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In his review of Tate Modern's current eye-opening show on Albers and Moholy-Nagy, John Winter singled out Moholy's Light Space Modulator as the star attraction (AJ 23.03.06).

While this wonderfully eccentric machine slowly revolves to cast changing patterns of light and shadow in the room, a film is projected on one of the walls, in which Moholy focuses on the mirrored and metal planes of the Modulator as they shift and recombine in a series of gleaming abstractions.

Being skilled in several media and exploring the connections between them, film-making was just one of Moholy's interests, but he took it sufficiently seriously to generate enough material for an afternoon of screenings at Tate Modern on Sunday 16 April ( www. tate. org. uk). One promised film dates from his brief stay in London en route to the US - The New Architecture at the London Zoo (1936).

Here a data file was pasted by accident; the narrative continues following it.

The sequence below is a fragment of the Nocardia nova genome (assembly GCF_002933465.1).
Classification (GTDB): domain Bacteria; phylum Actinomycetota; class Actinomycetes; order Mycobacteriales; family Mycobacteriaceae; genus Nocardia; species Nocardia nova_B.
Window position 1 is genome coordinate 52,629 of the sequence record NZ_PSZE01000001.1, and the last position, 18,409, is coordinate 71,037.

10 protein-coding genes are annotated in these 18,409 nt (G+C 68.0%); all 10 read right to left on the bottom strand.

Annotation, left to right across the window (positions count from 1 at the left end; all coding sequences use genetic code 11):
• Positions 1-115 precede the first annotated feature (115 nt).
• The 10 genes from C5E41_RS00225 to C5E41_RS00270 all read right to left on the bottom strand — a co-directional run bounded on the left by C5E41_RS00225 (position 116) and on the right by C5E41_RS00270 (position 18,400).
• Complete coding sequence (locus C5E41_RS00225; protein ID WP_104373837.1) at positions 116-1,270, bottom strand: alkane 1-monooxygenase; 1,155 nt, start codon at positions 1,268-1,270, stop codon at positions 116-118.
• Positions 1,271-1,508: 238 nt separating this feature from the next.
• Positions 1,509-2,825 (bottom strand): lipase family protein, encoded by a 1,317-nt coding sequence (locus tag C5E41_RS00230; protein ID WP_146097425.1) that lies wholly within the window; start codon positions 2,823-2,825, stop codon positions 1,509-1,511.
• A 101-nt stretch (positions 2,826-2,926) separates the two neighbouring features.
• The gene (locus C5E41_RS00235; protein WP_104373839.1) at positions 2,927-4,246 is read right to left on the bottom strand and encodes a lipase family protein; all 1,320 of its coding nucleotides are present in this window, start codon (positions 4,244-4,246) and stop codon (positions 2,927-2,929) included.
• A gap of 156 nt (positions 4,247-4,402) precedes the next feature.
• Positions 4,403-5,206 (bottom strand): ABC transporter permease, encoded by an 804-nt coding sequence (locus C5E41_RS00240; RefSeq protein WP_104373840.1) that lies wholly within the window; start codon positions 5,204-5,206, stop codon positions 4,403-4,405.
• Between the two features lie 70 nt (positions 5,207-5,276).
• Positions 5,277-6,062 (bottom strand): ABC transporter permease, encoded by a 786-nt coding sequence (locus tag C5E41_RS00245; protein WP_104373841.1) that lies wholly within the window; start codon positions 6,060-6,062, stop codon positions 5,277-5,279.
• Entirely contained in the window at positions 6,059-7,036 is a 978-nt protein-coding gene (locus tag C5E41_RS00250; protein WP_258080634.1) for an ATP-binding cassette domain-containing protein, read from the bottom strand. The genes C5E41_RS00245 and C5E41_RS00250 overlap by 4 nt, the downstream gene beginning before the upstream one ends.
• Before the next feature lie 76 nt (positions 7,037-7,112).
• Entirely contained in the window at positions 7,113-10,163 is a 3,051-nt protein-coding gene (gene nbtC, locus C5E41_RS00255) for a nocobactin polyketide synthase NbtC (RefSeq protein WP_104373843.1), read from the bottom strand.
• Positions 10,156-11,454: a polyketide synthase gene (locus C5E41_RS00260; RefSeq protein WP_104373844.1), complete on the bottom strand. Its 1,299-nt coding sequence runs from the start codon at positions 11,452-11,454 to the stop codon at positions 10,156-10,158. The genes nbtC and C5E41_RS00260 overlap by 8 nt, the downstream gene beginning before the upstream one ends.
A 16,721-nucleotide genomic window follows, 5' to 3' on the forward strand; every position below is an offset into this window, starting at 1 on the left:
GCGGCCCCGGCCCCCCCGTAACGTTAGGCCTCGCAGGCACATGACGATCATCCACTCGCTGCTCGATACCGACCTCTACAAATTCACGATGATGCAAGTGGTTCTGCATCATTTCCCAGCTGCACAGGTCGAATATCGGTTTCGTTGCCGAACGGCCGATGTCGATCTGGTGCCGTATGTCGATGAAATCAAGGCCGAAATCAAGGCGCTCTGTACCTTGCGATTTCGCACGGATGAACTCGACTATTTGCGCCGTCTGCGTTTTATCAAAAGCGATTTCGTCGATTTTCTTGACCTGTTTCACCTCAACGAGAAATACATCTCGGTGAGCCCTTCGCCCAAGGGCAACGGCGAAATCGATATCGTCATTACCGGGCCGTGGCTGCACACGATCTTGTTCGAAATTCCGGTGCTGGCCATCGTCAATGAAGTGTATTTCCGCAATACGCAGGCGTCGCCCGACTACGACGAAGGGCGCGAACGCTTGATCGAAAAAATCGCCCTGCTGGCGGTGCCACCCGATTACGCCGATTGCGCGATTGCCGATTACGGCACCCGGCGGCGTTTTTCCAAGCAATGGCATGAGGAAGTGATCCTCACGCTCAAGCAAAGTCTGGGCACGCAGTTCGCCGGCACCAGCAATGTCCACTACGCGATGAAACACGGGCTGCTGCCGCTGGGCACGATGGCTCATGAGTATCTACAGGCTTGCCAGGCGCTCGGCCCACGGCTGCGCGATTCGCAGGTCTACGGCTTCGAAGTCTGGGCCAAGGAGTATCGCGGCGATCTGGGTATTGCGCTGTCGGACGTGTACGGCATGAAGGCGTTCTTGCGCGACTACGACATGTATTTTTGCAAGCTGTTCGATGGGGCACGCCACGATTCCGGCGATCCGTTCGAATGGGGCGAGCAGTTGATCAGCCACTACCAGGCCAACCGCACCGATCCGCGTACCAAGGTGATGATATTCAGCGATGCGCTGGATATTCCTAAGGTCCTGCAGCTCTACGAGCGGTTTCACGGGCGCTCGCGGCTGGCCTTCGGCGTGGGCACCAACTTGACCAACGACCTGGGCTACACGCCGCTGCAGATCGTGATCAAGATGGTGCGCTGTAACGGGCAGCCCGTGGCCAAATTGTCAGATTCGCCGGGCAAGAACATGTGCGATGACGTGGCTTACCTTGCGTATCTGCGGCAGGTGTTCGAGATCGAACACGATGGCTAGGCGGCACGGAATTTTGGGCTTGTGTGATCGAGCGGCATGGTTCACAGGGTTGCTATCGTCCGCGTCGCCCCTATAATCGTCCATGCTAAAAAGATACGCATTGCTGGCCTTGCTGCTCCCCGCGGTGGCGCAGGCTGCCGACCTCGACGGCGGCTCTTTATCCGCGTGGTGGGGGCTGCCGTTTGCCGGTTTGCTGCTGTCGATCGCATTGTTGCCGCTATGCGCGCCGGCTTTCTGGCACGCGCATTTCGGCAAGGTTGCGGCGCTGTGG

Another of Moholy's jobs in the UK was for the Architectural Review, taking photos and doing the layout for its July 1937 issue on 'Leisure at the Seaside'. One pretext for this was Bexhill's just-completed De La Warr Pavilion which, now restored, is putting on some fine exhibitions. The two latest, opening on 8 April, are devoted to the co-architect of the building, Erich Mendelsohn, and the recent restoration process, as captured in photographs by the then artist-in-residence, Bridget Smith ( www. dlwp. com). The Mendelsohn was seen originally at Manchester's CUBE (AJ 04.11.04).

When Bridget Riley first showed her paintings in New York in the 1960s, Albers called her 'his daughter'.

Perhaps that remark makes most sense when one thinks not so much of the aggressive black-and-white Op Art pieces from her early career but the complex nuanced works in colour she went on to do, like Close By (1992), a detail of which is pictured above. By this time, much like Albers with his Homages to the Square, Riley had 'a palette of approximately 100 carefully selected colour values' - or so we learn in Robert Kudielka on Bridget Riley (Ridinghouse, £14.95), a book which should reward anyone interested in either colour or abstraction. Kudielka has studied Riley's work for decades and conveys its subtleties well.

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